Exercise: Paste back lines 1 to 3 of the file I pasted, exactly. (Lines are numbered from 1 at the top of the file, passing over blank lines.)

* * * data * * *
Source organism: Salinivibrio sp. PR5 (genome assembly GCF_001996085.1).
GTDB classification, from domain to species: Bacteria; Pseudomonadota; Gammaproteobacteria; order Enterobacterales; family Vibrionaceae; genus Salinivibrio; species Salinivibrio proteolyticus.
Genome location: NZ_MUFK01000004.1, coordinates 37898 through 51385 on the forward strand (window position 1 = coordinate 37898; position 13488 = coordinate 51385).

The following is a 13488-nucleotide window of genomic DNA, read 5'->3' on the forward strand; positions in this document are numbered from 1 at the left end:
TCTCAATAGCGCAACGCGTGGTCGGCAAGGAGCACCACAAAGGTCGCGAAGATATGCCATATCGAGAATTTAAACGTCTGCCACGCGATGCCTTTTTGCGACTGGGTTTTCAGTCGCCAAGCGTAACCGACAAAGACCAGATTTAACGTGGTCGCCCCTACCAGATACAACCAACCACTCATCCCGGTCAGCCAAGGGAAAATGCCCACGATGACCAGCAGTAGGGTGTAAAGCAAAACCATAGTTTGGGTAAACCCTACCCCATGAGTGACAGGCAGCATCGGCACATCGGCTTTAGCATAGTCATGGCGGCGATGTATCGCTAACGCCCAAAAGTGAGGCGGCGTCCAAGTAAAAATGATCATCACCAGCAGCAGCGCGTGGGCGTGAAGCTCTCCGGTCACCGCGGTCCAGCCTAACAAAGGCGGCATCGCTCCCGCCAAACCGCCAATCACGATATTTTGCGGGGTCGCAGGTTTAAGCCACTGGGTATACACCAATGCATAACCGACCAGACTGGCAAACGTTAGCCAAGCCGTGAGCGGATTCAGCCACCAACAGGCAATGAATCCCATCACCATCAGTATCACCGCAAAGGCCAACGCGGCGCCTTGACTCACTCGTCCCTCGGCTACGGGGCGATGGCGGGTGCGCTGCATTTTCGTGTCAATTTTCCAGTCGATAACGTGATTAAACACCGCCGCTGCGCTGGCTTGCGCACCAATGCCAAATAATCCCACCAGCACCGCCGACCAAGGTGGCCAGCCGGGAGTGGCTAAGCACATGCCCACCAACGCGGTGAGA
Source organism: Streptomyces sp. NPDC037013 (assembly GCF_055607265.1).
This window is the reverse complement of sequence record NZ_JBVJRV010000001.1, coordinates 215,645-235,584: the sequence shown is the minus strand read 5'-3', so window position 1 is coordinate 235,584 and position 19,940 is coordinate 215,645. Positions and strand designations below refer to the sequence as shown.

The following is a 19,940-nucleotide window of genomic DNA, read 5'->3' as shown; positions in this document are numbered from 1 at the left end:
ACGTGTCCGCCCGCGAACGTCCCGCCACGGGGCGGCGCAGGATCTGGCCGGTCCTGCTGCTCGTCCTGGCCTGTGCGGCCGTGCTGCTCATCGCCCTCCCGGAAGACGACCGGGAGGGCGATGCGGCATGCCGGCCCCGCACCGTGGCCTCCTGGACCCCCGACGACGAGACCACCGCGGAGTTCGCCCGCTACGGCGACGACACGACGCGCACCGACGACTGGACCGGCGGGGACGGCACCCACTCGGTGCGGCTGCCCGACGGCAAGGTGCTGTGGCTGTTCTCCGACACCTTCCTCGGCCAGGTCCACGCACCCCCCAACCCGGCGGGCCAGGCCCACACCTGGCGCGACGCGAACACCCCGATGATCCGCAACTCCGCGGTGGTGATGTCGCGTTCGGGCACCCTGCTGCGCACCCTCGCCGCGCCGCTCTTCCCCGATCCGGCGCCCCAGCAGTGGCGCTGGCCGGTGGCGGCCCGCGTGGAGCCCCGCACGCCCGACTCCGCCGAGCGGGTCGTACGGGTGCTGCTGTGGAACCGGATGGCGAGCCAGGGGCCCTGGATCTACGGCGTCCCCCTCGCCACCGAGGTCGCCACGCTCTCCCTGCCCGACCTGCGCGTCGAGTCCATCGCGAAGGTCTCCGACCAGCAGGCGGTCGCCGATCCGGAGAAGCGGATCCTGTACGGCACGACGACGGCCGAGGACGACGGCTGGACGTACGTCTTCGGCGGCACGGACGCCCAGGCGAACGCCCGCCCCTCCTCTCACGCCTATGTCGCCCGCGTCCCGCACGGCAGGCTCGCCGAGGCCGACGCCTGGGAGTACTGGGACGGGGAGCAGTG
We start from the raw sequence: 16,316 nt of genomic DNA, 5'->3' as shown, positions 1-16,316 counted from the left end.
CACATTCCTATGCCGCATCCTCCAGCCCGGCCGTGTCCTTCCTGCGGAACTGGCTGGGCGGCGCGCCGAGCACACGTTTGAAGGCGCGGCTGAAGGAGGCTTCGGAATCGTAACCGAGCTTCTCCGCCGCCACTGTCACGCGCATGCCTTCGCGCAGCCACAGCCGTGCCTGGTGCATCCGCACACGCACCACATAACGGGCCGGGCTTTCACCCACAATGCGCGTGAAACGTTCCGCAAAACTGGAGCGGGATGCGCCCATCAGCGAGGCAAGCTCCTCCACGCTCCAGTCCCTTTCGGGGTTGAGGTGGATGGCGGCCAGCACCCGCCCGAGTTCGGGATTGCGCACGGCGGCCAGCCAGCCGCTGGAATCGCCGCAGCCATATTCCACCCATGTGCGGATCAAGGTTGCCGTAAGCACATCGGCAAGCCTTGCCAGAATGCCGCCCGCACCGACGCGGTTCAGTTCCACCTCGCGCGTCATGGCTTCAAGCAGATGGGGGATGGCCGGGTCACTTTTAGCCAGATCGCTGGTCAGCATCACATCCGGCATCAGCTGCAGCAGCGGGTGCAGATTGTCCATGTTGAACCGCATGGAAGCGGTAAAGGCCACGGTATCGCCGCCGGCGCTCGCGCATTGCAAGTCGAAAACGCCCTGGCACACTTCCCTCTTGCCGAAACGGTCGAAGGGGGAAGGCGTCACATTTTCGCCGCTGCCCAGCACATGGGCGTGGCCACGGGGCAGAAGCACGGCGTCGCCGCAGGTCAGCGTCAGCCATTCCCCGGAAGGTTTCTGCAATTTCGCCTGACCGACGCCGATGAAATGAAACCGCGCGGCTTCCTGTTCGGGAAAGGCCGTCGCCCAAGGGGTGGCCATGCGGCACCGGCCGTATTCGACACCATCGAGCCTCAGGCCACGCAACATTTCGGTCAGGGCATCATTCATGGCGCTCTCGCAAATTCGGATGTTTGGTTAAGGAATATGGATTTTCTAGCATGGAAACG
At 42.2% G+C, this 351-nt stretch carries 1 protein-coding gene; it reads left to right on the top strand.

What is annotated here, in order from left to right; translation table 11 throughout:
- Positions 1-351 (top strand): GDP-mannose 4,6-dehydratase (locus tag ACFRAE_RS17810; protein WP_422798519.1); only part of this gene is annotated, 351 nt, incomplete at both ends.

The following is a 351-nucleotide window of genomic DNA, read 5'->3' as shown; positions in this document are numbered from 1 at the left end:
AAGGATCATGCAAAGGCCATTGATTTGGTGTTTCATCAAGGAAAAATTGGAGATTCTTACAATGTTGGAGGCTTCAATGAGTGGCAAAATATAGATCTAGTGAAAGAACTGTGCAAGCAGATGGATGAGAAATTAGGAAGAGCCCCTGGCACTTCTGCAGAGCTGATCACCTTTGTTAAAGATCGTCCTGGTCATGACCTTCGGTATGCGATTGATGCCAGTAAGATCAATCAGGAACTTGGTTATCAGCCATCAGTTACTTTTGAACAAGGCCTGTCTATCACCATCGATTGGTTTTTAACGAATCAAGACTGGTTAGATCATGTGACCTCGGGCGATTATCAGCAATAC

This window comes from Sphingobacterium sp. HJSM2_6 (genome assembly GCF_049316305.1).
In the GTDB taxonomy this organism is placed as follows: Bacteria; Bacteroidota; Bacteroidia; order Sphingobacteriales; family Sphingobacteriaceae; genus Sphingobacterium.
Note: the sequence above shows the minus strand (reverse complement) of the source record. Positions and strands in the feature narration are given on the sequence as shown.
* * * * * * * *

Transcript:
Source organism: Salinivibrio sp. PR5 (genome assembly GCF_001996085.1).
GTDB classification, from domain to species: Bacteria; Pseudomonadota; Gammaproteobacteria; order Enterobacterales; family Vibrionaceae; genus Salinivibrio; species Salinivibrio proteolyticus.
Genome location: NZ_MUFK01000004.1, coordinates 37898 through 51385 on the forward strand (window position 1 = coordinate 37898; position 13488 = coordinate 51385).